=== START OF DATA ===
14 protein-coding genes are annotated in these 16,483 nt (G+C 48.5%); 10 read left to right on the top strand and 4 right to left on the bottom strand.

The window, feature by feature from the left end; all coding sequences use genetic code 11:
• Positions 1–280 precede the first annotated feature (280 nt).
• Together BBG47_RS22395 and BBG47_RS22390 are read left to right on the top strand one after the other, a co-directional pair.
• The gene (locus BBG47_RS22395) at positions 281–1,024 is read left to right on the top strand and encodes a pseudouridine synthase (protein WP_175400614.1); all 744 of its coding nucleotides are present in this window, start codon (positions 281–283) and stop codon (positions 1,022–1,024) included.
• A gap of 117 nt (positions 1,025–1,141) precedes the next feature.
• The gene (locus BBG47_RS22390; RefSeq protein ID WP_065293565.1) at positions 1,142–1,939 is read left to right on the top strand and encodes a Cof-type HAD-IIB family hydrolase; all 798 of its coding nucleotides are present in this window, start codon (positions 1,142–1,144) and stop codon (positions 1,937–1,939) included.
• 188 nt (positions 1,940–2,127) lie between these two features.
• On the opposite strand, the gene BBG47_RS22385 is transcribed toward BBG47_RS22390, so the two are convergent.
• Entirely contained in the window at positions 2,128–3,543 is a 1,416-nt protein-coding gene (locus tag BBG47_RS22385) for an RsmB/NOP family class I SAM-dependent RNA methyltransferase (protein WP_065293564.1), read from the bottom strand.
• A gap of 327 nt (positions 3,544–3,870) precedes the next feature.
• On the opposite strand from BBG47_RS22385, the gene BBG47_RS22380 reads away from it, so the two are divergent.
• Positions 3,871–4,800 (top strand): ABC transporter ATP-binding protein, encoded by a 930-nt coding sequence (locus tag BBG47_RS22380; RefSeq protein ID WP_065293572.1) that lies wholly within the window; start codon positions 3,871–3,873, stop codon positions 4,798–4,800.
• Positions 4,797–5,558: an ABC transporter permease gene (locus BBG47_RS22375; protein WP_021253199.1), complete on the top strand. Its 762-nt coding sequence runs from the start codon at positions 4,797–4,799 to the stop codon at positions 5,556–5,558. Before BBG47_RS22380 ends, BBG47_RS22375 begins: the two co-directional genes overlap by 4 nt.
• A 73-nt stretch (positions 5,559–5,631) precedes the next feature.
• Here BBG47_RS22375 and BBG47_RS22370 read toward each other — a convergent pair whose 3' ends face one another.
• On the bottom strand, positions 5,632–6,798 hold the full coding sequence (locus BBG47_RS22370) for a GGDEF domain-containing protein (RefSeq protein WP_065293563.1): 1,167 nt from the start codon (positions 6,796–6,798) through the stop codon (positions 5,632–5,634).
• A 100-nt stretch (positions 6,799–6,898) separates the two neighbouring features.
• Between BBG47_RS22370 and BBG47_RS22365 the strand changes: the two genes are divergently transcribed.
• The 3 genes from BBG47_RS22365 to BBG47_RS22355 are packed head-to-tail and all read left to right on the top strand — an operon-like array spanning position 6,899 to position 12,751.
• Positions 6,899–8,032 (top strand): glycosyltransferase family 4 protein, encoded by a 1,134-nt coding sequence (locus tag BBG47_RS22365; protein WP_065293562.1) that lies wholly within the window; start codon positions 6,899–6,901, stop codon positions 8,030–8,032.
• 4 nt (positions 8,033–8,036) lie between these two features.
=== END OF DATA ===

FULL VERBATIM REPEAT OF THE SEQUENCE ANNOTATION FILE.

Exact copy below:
14 protein-coding genes are annotated in these 16,483 nt (G+C 48.5%); 10 read left to right on the top strand and 4 right to left on the bottom strand.

The window, feature by feature from the left end; all coding sequences use genetic code 11:
• Positions 1–280 precede the first annotated feature (280 nt).
• Together BBG47_RS22395 and BBG47_RS22390 are read left to right on the top strand one after the other, a co-directional pair.
• The gene (locus BBG47_RS22395) at positions 281–1,024 is read left to right on the top strand and encodes a pseudouridine synthase (protein WP_175400614.1); all 744 of its coding nucleotides are present in this window, start codon (positions 281–283) and stop codon (positions 1,022–1,024) included.
• A gap of 117 nt (positions 1,025–1,141) precedes the next feature.
• The gene (locus BBG47_RS22390; RefSeq protein ID WP_065293565.1) at positions 1,142–1,939 is read left to right on the top strand and encodes a Cof-type HAD-IIB family hydrolase; all 798 of its coding nucleotides are present in this window, start codon (positions 1,142–1,144) and stop codon (positions 1,937–1,939) included.
• 188 nt (positions 1,940–2,127) lie between these two features.
• On the opposite strand, the gene BBG47_RS22385 is transcribed toward BBG47_RS22390, so the two are convergent.
• Entirely contained in the window at positions 2,128–3,543 is a 1,416-nt protein-coding gene (locus tag BBG47_RS22385) for an RsmB/NOP family class I SAM-dependent RNA methyltransferase (protein WP_065293564.1), read from the bottom strand.
• A gap of 327 nt (positions 3,544–3,870) precedes the next feature.
• On the opposite strand from BBG47_RS22385, the gene BBG47_RS22380 reads away from it, so the two are divergent.
• Positions 3,871–4,800 (top strand): ABC transporter ATP-binding protein, encoded by a 930-nt coding sequence (locus tag BBG47_RS22380; RefSeq protein ID WP_065293572.1) that lies wholly within the window; start codon positions 3,871–3,873, stop codon positions 4,798–4,800.
• Positions 4,797–5,558: an ABC transporter permease gene (locus BBG47_RS22375; protein WP_021253199.1), complete on the top strand. Its 762-nt coding sequence runs from the start codon at positions 4,797–4,799 to the stop codon at positions 5,556–5,558. Before BBG47_RS22380 ends, BBG47_RS22375 begins: the two co-directional genes overlap by 4 nt.
• A 73-nt stretch (positions 5,559–5,631) precedes the next feature.
• Here BBG47_RS22375 and BBG47_RS22370 read toward each other — a convergent pair whose 3' ends face one another.
• On the bottom strand, positions 5,632–6,798 hold the full coding sequence (locus BBG47_RS22370) for a GGDEF domain-containing protein (RefSeq protein WP_065293563.1): 1,167 nt from the start codon (positions 6,796–6,798) through the stop codon (positions 5,632–5,634).
• A 100-nt stretch (positions 6,799–6,898) separates the two neighbouring features.
• Between BBG47_RS22370 and BBG47_RS22365 the strand changes: the two genes are divergently transcribed.
• The 3 genes from BBG47_RS22365 to BBG47_RS22355 are packed head-to-tail and all read left to right on the top strand — an operon-like array spanning position 6,899 to position 12,751.
• Positions 6,899–8,032 (top strand): glycosyltransferase family 4 protein, encoded by a 1,134-nt coding sequence (locus tag BBG47_RS22365; protein WP_065293562.1) that lies wholly within the window; start codon positions 6,899–6,901, stop codon positions 8,030–8,032.
• 4 nt (positions 8,033–8,036) lie between these two features.